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What Is a Deposition?

deposition is a powerful part of the discovery process in a civil case. It allows opposing counsel to question a witness sworn to tell the truth. Following a deposition, parties usually have a better understanding of the case. It can be an essential step toward settlement or further discovery.

This article details what a deposition entails. Specifically, it covers the following topics:

  • Overview of discovery in civil lawsuits
  • The deposition process
  • What to expect if you are deposed
  • What happens after a deposition

Overview of the Discovery Process

In a lawsuit, all named parties have the right to conduct discovery. Discovery is a formal investigation allowing parties to find out more about the case. Accessing this information before a trial is important. It will enable the parties to use facts and potential evidence to define their strategies better. It also prevents unexpected delays once the trial begins. In some cases, information learned during discovery helps the opposing sides settle without having to go to trial.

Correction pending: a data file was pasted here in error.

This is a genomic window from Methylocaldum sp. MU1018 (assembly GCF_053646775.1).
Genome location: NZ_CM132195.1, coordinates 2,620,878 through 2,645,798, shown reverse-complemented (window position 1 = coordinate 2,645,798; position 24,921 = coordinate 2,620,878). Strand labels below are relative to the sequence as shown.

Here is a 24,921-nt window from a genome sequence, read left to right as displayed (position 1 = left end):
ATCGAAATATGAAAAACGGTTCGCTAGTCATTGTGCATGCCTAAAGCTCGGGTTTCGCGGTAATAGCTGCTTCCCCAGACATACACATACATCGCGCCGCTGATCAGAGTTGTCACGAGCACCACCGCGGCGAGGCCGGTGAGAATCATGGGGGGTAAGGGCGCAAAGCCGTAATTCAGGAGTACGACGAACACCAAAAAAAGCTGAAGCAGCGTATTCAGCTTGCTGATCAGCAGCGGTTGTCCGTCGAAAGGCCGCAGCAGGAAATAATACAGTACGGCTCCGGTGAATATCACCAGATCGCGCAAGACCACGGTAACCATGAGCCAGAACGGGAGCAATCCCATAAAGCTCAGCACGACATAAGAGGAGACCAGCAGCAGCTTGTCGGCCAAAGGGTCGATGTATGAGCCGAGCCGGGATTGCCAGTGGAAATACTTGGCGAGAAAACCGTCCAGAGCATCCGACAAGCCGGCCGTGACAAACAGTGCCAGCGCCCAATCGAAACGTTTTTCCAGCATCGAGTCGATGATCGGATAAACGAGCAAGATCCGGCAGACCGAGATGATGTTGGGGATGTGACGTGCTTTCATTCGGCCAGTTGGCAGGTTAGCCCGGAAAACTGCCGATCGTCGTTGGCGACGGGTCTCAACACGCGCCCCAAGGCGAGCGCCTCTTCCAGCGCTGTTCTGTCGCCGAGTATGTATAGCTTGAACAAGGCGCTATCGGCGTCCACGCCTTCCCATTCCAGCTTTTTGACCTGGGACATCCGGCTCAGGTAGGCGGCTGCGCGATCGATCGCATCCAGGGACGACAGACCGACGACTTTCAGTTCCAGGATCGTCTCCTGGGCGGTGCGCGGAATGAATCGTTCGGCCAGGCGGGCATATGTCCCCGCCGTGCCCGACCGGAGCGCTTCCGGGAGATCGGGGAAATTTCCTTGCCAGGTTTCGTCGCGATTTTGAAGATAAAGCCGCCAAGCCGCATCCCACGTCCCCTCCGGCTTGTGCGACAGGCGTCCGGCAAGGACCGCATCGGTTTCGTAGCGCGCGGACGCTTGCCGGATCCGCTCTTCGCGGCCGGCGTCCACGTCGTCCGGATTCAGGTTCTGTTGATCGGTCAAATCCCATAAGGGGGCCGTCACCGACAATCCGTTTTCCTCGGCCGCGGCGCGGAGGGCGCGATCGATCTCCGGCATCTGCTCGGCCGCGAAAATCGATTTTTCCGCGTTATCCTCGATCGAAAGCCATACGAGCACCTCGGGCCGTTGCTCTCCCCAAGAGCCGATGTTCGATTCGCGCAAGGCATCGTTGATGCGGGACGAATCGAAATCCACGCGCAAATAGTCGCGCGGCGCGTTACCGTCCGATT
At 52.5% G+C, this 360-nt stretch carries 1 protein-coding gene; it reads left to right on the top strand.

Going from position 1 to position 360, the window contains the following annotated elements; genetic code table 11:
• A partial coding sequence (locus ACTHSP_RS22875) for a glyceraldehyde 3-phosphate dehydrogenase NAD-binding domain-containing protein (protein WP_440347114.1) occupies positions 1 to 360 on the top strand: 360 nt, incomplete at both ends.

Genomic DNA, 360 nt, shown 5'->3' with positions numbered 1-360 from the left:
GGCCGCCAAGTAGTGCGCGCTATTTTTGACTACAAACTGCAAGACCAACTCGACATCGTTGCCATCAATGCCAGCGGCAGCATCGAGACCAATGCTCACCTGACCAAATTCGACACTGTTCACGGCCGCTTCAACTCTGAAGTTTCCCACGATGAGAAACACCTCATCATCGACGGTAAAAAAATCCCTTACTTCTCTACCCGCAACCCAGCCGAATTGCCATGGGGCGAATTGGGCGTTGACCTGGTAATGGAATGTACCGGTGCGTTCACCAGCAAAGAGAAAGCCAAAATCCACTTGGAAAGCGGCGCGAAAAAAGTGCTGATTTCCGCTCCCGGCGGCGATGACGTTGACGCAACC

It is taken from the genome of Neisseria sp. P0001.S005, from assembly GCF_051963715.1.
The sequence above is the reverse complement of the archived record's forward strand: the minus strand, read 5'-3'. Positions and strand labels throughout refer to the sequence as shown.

Discovery can come in many different forms. In most cases, parties send demands for discovery. These often include written questions, called "interrogatories," and requests to produce documents. These demands allow parties to gather relevant information from the other parties.

For example, discovery may include relevant medical records in a personal injury lawsuit. If the case involves a car accident, there may be demands for police accident reports and information regarding insurance companies.

During discovery, parties can use subpoenas to request relevant documents or testimony that are not willingly disclosed.

Many cases warrant depositions. A deposition is the taking of an oral statement of a witness before trial under oath. Depositions may be taken of lay or expert witnesses.